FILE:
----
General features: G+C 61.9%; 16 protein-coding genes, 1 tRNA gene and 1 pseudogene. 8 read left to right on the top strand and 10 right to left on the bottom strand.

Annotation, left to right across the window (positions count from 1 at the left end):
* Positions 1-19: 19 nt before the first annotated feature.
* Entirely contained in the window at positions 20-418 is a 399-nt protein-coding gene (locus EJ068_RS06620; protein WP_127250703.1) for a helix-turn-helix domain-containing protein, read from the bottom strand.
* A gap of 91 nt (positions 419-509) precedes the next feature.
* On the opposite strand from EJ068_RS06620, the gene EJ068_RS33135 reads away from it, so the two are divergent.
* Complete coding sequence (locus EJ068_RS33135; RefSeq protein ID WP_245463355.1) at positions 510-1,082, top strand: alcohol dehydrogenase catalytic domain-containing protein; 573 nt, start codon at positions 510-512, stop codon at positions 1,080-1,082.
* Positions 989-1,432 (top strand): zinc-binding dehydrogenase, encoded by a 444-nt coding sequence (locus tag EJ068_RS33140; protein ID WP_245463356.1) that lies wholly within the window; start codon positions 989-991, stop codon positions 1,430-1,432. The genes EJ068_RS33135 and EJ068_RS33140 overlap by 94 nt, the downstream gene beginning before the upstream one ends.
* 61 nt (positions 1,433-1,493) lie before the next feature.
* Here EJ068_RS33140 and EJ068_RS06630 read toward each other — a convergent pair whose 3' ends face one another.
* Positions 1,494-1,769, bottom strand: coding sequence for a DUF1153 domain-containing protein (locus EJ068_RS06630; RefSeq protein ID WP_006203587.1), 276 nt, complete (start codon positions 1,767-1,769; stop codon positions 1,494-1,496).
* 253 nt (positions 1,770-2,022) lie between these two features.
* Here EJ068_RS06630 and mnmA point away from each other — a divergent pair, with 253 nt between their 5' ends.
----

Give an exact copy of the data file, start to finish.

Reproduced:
General features: G+C 61.9%; 16 protein-coding genes, 1 tRNA gene and 1 pseudogene. 8 read left to right on the top strand and 10 right to left on the bottom strand.

Annotation, left to right across the window (positions count from 1 at the left end):
* Positions 1-19: 19 nt before the first annotated feature.
* Entirely contained in the window at positions 20-418 is a 399-nt protein-coding gene (locus EJ068_RS06620; protein WP_127250703.1) for a helix-turn-helix domain-containing protein, read from the bottom strand.
* A gap of 91 nt (positions 419-509) precedes the next feature.
* On the opposite strand from EJ068_RS06620, the gene EJ068_RS33135 reads away from it, so the two are divergent.
* Complete coding sequence (locus EJ068_RS33135; RefSeq protein ID WP_245463355.1) at positions 510-1,082, top strand: alcohol dehydrogenase catalytic domain-containing protein; 573 nt, start codon at positions 510-512, stop codon at positions 1,080-1,082.
* Positions 989-1,432 (top strand): zinc-binding dehydrogenase, encoded by a 444-nt coding sequence (locus tag EJ068_RS33140; protein ID WP_245463356.1) that lies wholly within the window; start codon positions 989-991, stop codon positions 1,430-1,432. The genes EJ068_RS33135 and EJ068_RS33140 overlap by 94 nt, the downstream gene beginning before the upstream one ends.
* 61 nt (positions 1,433-1,493) lie before the next feature.
* Here EJ068_RS33140 and EJ068_RS06630 read toward each other — a convergent pair whose 3' ends face one another.
* Positions 1,494-1,769, bottom strand: coding sequence for a DUF1153 domain-containing protein (locus EJ068_RS06630; RefSeq protein ID WP_006203587.1), 276 nt, complete (start codon positions 1,767-1,769; stop codon positions 1,494-1,496).
* 253 nt (positions 1,770-2,022) lie between these two features.
* Here EJ068_RS06630 and mnmA point away from each other — a divergent pair, with 253 nt between their 5' ends.